For new Giants head coach Joe Judge and his revamped roster, an early-season tilt against the defending NFC Champion San Francisco 49ers at home will be an early test of fortitude as San Francisco looks to defend their conference title.
The series between the Giants and 49ers was a staple of the 1980s. The matchup that featured some memorable games played, including the 1990 NFC Championship game, which the Giants won 15-13 to end the 49ers quest for a "three-peat" in the Super Bowl.
More recently, the Giants and 49ers have split their last four games dating back to 2014, with each team winning at home and on the road. The last meeting between the two teams was on Monday night, November 12, 2018, in Santa Clara, a 27-23 Giants win. In that game, quarterback Eli Manning threw his 350th career touchdown pass
While the two teams might be on opposite ends of the spectrum, the overall series has been a close one. In 41 combined meetings (regular- and postseason) the Giants lead 21-20, and the scoring in those 41 games is separated by five points (Giants 843, 49ers 838).
For the 2020 Giants, the 49ers are a shining example of the dramatic turnarounds that are possible in the NFL, and an example the Giants might hope to follow. After four straight losing seasons in 2015-18, San Francisco finally put it all together with a 13-3 mark last year that included an 8-0 start, a run that took them from the NFC cellar to a Super Bowl run under head coach Kyle Shanahan last year.
For a Giants team coming off three straight losing seasons and six in the last seven years, the 49ers will present a challenge and a model for Judge, who has preached the importance of not beating oneself with mistakes.
The game will feature a reunion of sorts between Judge, Giants quarterbacks coach Jerry Schlupinski, and 49ers quarterback Jimmy Garoppolo. All three were members of the Patriots in 2016, with Schulpinski, then an offensive assistant and the Patriots assistant quarterbacks coach, primarily responsible for grooming the Patriots' backup quarterbacks, of which Garoppolo was one.
“I can’t even tell you how many conversations I had with Jerry just man-to-man, helping me out and getting me acclimated to the NFL life,” Garoppolo once told WEEI.com. “I really thank him for that. I probably wouldn’t be where I am at without him.”
By The Numbers
- Giants lead all-time series 21-20
- All-time postseason series tied at 4-4
- Since 1970 NFL-AFL merger 49ers lead series 18-17
- Since 2000 Giants lead series 7-5
- Last four meetings since 2014 split at 2-2
- First meeting: November 9, 1952, 49ers 14 @ Giants 23
- Last meeting: November 12, 2018, Giants 27 @ 49ers 23
- Largest Giants margin of victory: January 4, 1987 (Divisional Round) 49ers 3 @ Giants 49
- Largest 49ers margin of victory: January 14, 1994 (Divisional Round) Giants 3 @ 49ers 44
Key Matchup: 49ers TE George Kittle vs. Giants S Xavier McKinney
Fantasy football enthusiasts have known for years that a sure-fire way to remain competitive each week was to add whatever tight end was scheduled to face the Giants defense for the week.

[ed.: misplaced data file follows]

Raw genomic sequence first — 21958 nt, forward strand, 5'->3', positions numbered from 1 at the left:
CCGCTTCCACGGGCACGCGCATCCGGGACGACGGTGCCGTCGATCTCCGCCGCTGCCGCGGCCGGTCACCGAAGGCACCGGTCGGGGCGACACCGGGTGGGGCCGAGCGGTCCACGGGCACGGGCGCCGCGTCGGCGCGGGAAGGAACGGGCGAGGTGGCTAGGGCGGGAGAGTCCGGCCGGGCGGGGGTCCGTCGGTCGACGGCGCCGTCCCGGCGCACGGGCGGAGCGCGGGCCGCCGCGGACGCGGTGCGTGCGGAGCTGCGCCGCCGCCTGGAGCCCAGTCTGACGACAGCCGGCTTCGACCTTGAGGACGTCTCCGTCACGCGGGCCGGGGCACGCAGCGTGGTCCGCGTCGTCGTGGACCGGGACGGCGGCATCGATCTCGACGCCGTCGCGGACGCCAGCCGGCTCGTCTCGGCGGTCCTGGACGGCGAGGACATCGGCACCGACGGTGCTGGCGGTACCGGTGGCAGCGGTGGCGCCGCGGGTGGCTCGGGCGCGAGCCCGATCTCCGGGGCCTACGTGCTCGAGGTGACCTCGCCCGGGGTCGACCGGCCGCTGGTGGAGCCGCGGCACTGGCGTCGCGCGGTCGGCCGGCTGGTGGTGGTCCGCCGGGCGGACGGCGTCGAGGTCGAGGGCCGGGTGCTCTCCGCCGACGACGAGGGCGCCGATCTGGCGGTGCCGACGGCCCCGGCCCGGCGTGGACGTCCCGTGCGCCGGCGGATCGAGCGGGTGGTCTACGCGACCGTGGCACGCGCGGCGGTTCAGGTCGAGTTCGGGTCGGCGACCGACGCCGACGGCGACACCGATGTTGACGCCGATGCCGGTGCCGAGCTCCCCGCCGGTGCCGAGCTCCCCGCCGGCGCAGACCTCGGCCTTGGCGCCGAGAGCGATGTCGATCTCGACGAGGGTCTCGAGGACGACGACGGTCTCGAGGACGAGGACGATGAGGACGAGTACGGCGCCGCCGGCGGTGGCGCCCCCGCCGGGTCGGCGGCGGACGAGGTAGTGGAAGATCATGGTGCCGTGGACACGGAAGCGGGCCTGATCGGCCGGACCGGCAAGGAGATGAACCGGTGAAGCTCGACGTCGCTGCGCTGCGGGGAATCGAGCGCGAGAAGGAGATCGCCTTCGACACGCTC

That strategy held true last year as well as the Giants defense allowed opposing tight ends to catch 74 of 118 pass targets (62.7%) for 825 yards and eight touchdowns, according to CBS Fantasy Football Stats, a completion percentage not too far off from the 66% allowed to opposing receivers.
Getting back to the Giants, they allowed 13 big-play pass completions to tight ends that went for 20 or more yards.
With that lack of speed unable to keep up with tight ends, Giants general manager Dave Gettleman prioritized adding speed to the defense. It's a good thing he did, as the 49ers' best offensive skill position player happens to be tight end George Kittle.
Kittle had 85 catches for 1,053 yards with five touchdowns and delivered some of the best run-blocking by any tight end in the league.
As the quarterback's favorite target for San Francisco's leader in catches and receptions, Kittle built a strong connection with Garoppolo. Against the Giants, Kittle will face a defense that will look to improve on the 51.3 yards and 0.5 touchdowns per game allowed to opposing tight ends in 2019.
Under new defensive coordinator Patrick Graham, the Giants defense could bring back the three-high safety set among its arsenal in keeping opposing receivers and tight ends from exploiting the middle of the field. A significant addition on defense for the Giants is second-round draft pick Xavier McKinney, the safety out of Alabama.
There are some questions as to whether McKinney is a lockdown safety in coverage. Still, when put to the test, he more often than not came through in his matchup assignments against tight ends in coverage at Alabama. Before flipping his hips with clean transitions to work into the trail position, McKinney possesses the length to press or disrupt inside the contact window.
Kittle's size and strength are a stark advantage against the thinner and shorter McKinney and would appear to give the 49ers a matchup advantage if they can isolate him against McKinney in coverage. But McKinney is a very physical defensive back, and he'll have to bring every ounce of physicality he can to disrupt the catch point of any balls targeted for Kittle.
Kittle will also likely see a fair share of underneath routes, which will fall on the tackling responsibility of McKinney in man coverage, which could play well into McKinney's skill set as a sure downhill tackler at the second level.
McKinney rarely missed any tackles in college, which is a plus if he can continue that in the NFL. If the Giants can take away Garoppollo's favorite target--Kittle caught 25.6% of the 49ers completed passes last year--that would be a big step in the right direction.